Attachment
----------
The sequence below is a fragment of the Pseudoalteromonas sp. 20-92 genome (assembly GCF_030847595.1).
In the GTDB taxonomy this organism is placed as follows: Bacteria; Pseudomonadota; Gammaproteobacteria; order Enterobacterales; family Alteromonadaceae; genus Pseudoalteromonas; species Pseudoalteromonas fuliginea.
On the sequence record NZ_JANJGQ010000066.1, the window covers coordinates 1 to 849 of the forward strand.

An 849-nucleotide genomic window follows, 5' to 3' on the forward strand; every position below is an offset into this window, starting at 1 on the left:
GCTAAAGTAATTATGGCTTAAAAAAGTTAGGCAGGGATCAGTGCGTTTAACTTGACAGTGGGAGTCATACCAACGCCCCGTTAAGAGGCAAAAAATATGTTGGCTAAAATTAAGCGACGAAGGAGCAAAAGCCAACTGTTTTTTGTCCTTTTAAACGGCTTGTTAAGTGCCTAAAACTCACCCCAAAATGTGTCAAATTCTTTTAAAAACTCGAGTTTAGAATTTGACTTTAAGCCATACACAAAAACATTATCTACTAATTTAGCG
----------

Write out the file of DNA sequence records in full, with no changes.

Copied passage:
The sequence below is a fragment of the Pseudoalteromonas sp. 20-92 genome (assembly GCF_030847595.1).
In the GTDB taxonomy this organism is placed as follows: Bacteria; Pseudomonadota; Gammaproteobacteria; order Enterobacterales; family Alteromonadaceae; genus Pseudoalteromonas; species Pseudoalteromonas fuliginea.
On the sequence record NZ_JANJGQ010000066.1, the window covers coordinates 1 to 849 of the forward strand.

An 849-nucleotide genomic window follows, 5' to 3' on the forward strand; every position below is an offset into this window, starting at 1 on the left:
GCTAAAGTAATTATGGCTTAAAAAAGTTAGGCAGGGATCAGTGCGTTTAACTTGACAGTGGGAGTCATACCAACGCCCCGTTAAGAGGCAAAAAATATGTTGGCTAAAATTAAGCGACGAAGGAGCAAAAGCCAACTGTTTTTTGTCCTTTTAAACGGCTTGTTAAGTGCCTAAAACTCACCCCAAAATGTGTCAAATTCTTTTAAAAACTCGAGTTTAGAATTTGACTTTAAGCCATACACAAAAACATTATCTACTAATTTAGCG